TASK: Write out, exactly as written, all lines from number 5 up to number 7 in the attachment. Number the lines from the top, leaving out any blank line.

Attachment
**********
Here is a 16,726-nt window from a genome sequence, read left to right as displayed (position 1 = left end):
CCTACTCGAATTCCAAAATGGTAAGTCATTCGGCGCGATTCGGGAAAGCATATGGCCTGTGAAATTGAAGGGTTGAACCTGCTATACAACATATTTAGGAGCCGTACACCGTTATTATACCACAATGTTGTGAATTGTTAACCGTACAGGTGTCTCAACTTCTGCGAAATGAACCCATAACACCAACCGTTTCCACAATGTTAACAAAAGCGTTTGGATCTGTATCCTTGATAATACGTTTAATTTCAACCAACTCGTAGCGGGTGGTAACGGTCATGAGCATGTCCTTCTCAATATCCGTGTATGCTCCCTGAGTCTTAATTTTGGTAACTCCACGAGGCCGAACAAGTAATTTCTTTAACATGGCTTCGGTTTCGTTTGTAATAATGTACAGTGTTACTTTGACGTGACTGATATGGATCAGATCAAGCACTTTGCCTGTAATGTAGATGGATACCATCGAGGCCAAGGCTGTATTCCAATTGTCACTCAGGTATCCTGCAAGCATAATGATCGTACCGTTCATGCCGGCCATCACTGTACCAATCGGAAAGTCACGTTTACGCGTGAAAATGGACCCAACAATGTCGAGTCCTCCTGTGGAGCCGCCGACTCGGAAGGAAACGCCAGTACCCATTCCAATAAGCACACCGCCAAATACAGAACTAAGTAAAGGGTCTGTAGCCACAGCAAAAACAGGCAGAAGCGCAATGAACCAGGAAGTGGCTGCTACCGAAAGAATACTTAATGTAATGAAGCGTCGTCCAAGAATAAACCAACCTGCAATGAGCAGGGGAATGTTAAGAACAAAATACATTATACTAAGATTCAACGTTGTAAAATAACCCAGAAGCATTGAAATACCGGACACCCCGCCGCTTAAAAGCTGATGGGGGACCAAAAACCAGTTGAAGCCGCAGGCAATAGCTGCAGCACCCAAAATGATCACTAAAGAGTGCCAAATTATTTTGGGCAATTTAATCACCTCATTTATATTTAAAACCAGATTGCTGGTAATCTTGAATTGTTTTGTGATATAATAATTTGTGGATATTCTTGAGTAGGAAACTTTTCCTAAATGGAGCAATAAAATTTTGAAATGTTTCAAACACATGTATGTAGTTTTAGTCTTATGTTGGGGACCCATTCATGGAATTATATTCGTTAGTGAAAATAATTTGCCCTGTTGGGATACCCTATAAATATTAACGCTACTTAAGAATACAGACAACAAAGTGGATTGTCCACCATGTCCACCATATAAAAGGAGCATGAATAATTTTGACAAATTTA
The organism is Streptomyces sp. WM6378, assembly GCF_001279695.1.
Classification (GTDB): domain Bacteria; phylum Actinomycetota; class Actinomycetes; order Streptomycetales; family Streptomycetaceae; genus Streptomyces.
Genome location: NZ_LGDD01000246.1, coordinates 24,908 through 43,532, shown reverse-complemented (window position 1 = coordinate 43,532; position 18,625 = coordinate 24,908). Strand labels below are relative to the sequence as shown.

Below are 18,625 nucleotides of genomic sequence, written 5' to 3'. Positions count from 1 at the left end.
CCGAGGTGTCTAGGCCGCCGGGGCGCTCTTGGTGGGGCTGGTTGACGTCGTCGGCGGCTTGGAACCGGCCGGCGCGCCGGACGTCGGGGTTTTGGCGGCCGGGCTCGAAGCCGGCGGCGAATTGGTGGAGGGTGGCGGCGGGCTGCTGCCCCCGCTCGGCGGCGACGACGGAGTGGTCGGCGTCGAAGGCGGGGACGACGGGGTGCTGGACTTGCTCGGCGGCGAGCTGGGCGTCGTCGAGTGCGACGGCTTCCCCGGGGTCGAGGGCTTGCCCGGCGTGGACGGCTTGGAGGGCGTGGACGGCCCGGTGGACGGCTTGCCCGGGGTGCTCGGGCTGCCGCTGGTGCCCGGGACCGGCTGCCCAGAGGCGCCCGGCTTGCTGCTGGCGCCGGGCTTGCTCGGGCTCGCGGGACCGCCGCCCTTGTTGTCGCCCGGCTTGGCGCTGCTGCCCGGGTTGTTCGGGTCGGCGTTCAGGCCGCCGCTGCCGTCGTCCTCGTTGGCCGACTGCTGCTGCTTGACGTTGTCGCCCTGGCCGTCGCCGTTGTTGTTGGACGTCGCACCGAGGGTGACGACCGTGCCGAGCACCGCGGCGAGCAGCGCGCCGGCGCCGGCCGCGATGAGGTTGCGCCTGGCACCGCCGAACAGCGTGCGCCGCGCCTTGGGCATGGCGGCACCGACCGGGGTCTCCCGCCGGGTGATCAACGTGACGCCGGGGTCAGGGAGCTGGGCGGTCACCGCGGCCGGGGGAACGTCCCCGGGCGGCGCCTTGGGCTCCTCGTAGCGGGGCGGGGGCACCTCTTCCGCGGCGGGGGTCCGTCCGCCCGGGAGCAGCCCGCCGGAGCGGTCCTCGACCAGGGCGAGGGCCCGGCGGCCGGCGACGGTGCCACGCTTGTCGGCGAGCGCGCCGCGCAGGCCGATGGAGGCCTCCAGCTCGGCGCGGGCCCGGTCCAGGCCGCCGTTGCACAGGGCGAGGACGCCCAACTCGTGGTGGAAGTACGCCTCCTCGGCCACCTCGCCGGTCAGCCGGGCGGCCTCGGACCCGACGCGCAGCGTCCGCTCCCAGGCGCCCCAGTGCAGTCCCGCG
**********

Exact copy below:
Genome location: NZ_LGDD01000246.1, coordinates 24,908 through 43,532, shown reverse-complemented (window position 1 = coordinate 43,532; position 18,625 = coordinate 24,908). Strand labels below are relative to the sequence as shown.

Below are 18,625 nucleotides of genomic sequence, written 5' to 3'. Positions count from 1 at the left end.
CCGAGGTGTCTAGGCCGCCGGGGCGCTCTTGGTGGGGCTGGTTGACGTCGTCGGCGGCTTGGAACCGGCCGGCGCGCCGGACGTCGGGGTTTTGGCGGCCGGGCTCGAAGCCGGCGGCGAATTGGTGGAGGGTGGCGGCGGGCTGCTGCCCCCGCTCGGCGGCGACGACGGAGTGGTCGGCGTCGAAGGCGGGGACGACGGGGTGCTGGACTTGCTCGGCGGCGAGCTGGGCGTCGTCGAGTGCGACGGCTTCCCCGGGGTCGAGGGCTTGCCCGGCGTGGACGGCTTGGAGGGCGTGGACGGCCCGGTGGACGGCTTGCCCGGGGTGCTCGGGCTGCCGCTGGTGCCCGGGACCGGCTGCCCAGAGGCGCCCGGCTTGCTGCTGGCGCCGGGCTTGCTCGGGCTCGCGGGACCGCCGCCCTTGTTGTCGCCCGGCTTGGCGCTGCTGCCCGGGTTGTTCGGGTCGGCGTTCAGGCCGCCGCTGCCGTCGTCCTCGTTGGCCGACTGCTGCTGCTTGACGTTGTCGCCCTGGCCGTCGCCGTTGTTGTTGGACGTCGCACCGAGGGTGACGACCGTGCCGAGCACCGCGGCGAGCAGCGCGCCGGCGCCGGCCGCGATGAGGTTGCGCCTGGCACCGCCGAACAGCGTGCGCCGCGCCTTGGGCATGGCGGCACCGACCGGGGTCTCCCGCCGGGTGATCAACGTGACGCCGGGGTCAGGGAGCTGGGCGGTCACCGCGGCCGGGGGAACGTCCCCGGGCGGCGCCTTGGGCTCCTCGTAGCGGGGCGGGGGCACCTCTTCCGCGGCGGGGGTCCGTCCGCCCGGGAGCAGCCCGCCGGAGCGGTCCTCGACCAGGGCGAGGGCCCGGCGGCCGGCGACGGTGCCACGCTTGTCGGCGAGCGCGCCGCGCAGGCCGATGGAGGCCTCCAGCTCGGCGCGGGCCCGGTCCAGGCCGCCGTTGCACAGGGCGAGGACGCCCAACTCGTGGTGGAAGTACGCCTCCTCGGCCACCTCGCCGGTCAGCCGGGCGGCCTCGGACCCGACGCGCAGCGTCCGCTCCCAGGCGCCCCAGTGCAGTCCCGCG